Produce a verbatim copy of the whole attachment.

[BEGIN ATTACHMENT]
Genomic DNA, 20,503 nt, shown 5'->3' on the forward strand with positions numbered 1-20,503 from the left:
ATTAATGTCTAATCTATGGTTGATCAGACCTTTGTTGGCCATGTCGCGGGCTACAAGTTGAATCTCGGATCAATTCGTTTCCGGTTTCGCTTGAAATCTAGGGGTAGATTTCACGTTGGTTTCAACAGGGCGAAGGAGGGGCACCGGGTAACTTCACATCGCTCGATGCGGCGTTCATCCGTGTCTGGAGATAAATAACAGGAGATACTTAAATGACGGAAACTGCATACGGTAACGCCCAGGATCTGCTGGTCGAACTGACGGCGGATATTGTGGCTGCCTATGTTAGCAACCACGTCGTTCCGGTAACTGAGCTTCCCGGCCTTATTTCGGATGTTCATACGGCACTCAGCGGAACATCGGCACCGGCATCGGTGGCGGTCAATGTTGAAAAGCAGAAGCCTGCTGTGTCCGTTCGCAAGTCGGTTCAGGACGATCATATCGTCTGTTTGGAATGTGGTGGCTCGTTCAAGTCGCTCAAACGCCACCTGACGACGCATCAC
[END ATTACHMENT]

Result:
Genomic DNA, 20,503 nt, shown 5'->3' on the forward strand with positions numbered 1-20,503 from the left:
ATTAATGTCTAATCTATGGTTGATCAGACCTTTGTTGGCCATGTCGCGGGCTACAAGTTGAATCTCGGATCAATTCGTTTCCGGTTTCGCTTGAAATCTAGGGGTAGATTTCACGTTGGTTTCAACAGGGCGAAGGAGGGGCACCGGGTAACTTCACATCGCTCGATGCGGCGTTCATCCGTGTCTGGAGATAAATAACAGGAGATACTTAAATGACGGAAACTGCATACGGTAACGCCCAGGATCTGCTGGTCGAACTGACGGCGGATATTGTGGCTGCCTATGTTAGCAACCACGTCGTTCCGGTAACTGAGCTTCCCGGCCTTATTTCGGATGTTCATACGGCACTCAGCGGAACATCGGCACCGGCATCGGTGGCGGTCAATGTTGAAAAGCAGAAGCCTGCTGTGTCCGTTCGCAAGTCGGTTCAGGACGATCATATCGTCTGTTTGGAATGTGGTGGCTCGTTCAAGTCGCTCAAACGCCACCTGACGACGCATCAC